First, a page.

[ RadSafe ] RadSafe Digest, Vol 919, Issue 1

Brennan, Mike (DOH) Mike.Brennan at DOH.WA.GOV
Mon Mar 19 12:24:20 CDT 2012

I have to agree with Dewey: there are things that could have been done that wouldn't have increased cost by much and would have made things better, even if they didn't save the day.  Heck, something as simple as panels in the walls of the reactor building that could be opened would have prevented the buildup of hydrogen, and kept the buildings from blowing up.  The cost difference between a building designed to handle a 10 meter tsunami and a 20 meter tsunami isn't that great.  The cost of putting at least some of the emergency generators in facilities a mile from the plant, and up on the hill, might even be less than placing them inside the main plant, where footprint is more expensive.  

It comes down to one of my ongoing complaints with decision making processes in general.  I recognize that the technical issues are only one set of factors that have to be considered.  I just think that usually they should be the most important ones.   

-----Original Message-----
From: radsafe-bounces at health.phys.iit.edu [mailto:radsafe-bounces at health.phys.iit.edu] On Behalf Of Thompson, Dewey L
Sent: Monday, March 19, 2012 6:55 AM
To: The International Radiation Protection (Health Physics) Mailing List
Subject: Re: [ RadSafe ] RadSafe Digest, Vol 919, Issue 1

Sorry Ed, but I have to disagree with you (and those who follow you with their naysayer posts).

The outcome at Fukushima WAS preventable, and it should have been prevented.  I have not read the Carnegie report in detail; however I did peruse it to see they make some very valid points.  The basic plant was constructed fine; it withstood the quake and initial inundation from the Tsunami relatively intact.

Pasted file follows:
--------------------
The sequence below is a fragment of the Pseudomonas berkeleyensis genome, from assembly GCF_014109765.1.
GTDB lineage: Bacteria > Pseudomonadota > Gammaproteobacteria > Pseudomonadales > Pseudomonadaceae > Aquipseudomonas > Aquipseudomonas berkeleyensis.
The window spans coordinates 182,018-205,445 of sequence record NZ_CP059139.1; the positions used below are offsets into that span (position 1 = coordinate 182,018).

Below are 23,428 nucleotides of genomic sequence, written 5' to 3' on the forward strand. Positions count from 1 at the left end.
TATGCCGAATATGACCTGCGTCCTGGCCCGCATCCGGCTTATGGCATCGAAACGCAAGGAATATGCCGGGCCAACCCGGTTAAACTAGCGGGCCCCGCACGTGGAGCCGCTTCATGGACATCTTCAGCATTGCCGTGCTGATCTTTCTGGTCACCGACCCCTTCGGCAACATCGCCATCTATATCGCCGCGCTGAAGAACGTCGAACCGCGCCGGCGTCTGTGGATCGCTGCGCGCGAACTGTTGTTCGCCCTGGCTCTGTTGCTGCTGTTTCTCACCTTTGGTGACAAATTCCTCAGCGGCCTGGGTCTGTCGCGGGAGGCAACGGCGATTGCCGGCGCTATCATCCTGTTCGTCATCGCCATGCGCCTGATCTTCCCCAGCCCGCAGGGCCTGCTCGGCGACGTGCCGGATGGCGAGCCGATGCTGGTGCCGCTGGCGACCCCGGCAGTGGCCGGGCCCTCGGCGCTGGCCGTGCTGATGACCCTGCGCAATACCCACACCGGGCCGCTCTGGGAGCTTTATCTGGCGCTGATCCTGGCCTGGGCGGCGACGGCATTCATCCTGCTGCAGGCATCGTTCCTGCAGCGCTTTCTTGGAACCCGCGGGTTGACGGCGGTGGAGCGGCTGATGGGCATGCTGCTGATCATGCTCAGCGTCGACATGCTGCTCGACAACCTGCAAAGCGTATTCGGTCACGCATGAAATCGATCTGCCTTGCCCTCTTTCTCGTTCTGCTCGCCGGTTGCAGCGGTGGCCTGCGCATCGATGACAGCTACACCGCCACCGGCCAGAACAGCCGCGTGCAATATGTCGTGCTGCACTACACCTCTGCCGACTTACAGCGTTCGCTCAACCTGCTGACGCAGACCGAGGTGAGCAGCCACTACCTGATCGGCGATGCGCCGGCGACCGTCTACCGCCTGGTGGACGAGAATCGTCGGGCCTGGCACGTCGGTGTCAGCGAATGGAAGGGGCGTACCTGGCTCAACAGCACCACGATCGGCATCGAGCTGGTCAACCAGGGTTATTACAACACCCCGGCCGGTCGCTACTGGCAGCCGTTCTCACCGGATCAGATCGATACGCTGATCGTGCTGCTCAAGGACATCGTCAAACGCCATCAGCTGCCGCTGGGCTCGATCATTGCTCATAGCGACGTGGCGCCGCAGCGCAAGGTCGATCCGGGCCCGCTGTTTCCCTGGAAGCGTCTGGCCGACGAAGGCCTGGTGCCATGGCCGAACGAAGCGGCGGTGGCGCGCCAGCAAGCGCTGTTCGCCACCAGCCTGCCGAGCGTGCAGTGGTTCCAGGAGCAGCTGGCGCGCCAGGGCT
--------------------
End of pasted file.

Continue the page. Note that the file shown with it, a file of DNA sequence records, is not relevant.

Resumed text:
The problems came later.  Their coping strategies for "beyond design basis" pretty much did not exist.  

Oh sure there were some design issues too, like the lower levels not being water tight, and Safety Related switchgear being out in the open, unprotected.  (Which by the way, take a look at JAPC's Tokai-2.  They DID build flood walls and hardened some of the pits, and guess what happened?  Tokai-2 lost one set of diesel cooling pumps, but kept two sets.  End result?  NOT a severe accident.)

I believe there is ample evidence that TEPCO and the regulators DID have too cozy of a relationship.  Whether this was cultural or not I don't know or care. (The "Western" mindset is an adversarial relationship with the regulator.  I have the perception the "Eastern" mindset is leans more to cooperation).

The example of this for me is the hardened vents for the Mark-1 Containment.  This was a known issue in 1987, the US implemented hardened vents.  TEPCO did not (with backing from the regulators) as "being too expensive"........

Final point. Nuclear IS different.  Its NOT a coal burner, its NOT a hydro dam (although a failed dam can be really deadly).

And it is not JUST protection of the public.  Certainly that is a huge issue, but the commercial concerns are huge as well.  

March 10, 2011.  TEPCO was one of the best investments in world for the Utilities portion of your portfolio.  March 12, 2011?  Not so much.



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Staff HP
Radiation Protection Department
T 314.225.1061
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E DThompson3 at ameren.com

-----Original Message-----
From: radsafe-bounces at health.phys.iit.edu [mailto:radsafe-bounces at health.phys.iit.edu] On Behalf Of Ed Battle
Sent: Sunday, March 18, 2012 12:36 PM
To: radsafe at health.phys.iit.edu
Subject: [ RadSafe ] RadSafe Digest, Vol 919, Issue 1

Reference: Stewart Farber's post on Sat 17 Mar 2012 18:41:50, forwarding a
40 page report that was just issued by the "Carnegie Endowment for Peace"
entitled:"Why Fukushima Was Preventable". The report chastises (TEPCO), and
Japan's regulator, the Nuclear and Industrial Safety Agency (NISA) for not
taking preventive measures to mitigate a threat that occurs only every 1000
years!!!! Wow! Shouldn't they also have made the reactors asteroid-collision
and nuclear-weapon proof (considering North Korea)????? How many hydro- or
coal-fired plants could survive the two threats faced by Fukushima??
Ed Battle

p.s. Off-line. You are doing a great job!! "Ignorare clamor-infantes".

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